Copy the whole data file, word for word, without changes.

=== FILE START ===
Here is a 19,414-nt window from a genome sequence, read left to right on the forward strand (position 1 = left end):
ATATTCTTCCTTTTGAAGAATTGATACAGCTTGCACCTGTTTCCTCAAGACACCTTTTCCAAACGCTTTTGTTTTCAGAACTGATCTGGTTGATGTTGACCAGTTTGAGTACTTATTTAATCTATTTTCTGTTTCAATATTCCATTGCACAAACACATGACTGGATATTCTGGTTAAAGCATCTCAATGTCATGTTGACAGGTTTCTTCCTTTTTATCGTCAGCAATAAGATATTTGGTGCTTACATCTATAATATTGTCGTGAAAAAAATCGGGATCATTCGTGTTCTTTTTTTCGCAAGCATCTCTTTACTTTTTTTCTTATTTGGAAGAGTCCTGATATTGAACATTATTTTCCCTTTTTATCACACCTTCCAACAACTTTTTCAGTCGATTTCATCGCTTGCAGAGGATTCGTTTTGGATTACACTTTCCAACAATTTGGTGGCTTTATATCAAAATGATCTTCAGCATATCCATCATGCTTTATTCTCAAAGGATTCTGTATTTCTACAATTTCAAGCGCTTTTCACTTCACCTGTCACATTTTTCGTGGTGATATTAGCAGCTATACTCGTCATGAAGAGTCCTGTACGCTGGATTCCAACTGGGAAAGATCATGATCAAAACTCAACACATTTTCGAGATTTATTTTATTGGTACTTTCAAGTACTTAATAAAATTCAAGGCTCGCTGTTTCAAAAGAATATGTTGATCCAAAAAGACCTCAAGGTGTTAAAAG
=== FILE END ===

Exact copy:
Here is a 19,414-nt window from a genome sequence, read left to right on the forward strand (position 1 = left end):
ATATTCTTCCTTTTGAAGAATTGATACAGCTTGCACCTGTTTCCTCAAGACACCTTTTCCAAACGCTTTTGTTTTCAGAACTGATCTGGTTGATGTTGACCAGTTTGAGTACTTATTTAATCTATTTTCTGTTTCAATATTCCATTGCACAAACACATGACTGGATATTCTGGTTAAAGCATCTCAATGTCATGTTGACAGGTTTCTTCCTTTTTATCGTCAGCAATAAGATATTTGGTGCTTACATCTATAATATTGTCGTGAAAAAAATCGGGATCATTCGTGTTCTTTTTTTCGCAAGCATCTCTTTACTTTTTTTCTTATTTGGAAGAGTCCTGATATTGAACATTATTTTCCCTTTTTATCACACCTTCCAACAACTTTTTCAGTCGATTTCATCGCTTGCAGAGGATTCGTTTTGGATTACACTTTCCAACAATTTGGTGGCTTTATATCAAAATGATCTTCAGCATATCCATCATGCTTTATTCTCAAAGGATTCTGTATTTCTACAATTTCAAGCGCTTTTCACTTCACCTGTCACATTTTTCGTGGTGATATTAGCAGCTATACTCGTCATGAAGAGTCCTGTACGCTGGATTCCAACTGGGAAAGATCATGATCAAAACTCAACACATTTTCGAGATTTATTTTATTGGTACTTTCAAGTACTTAATAAAATTCAAGGCTCGCTGTTTCAAAAGAATATGTTGATCCAAAAAGACCTCAAGGTGTTAAAAG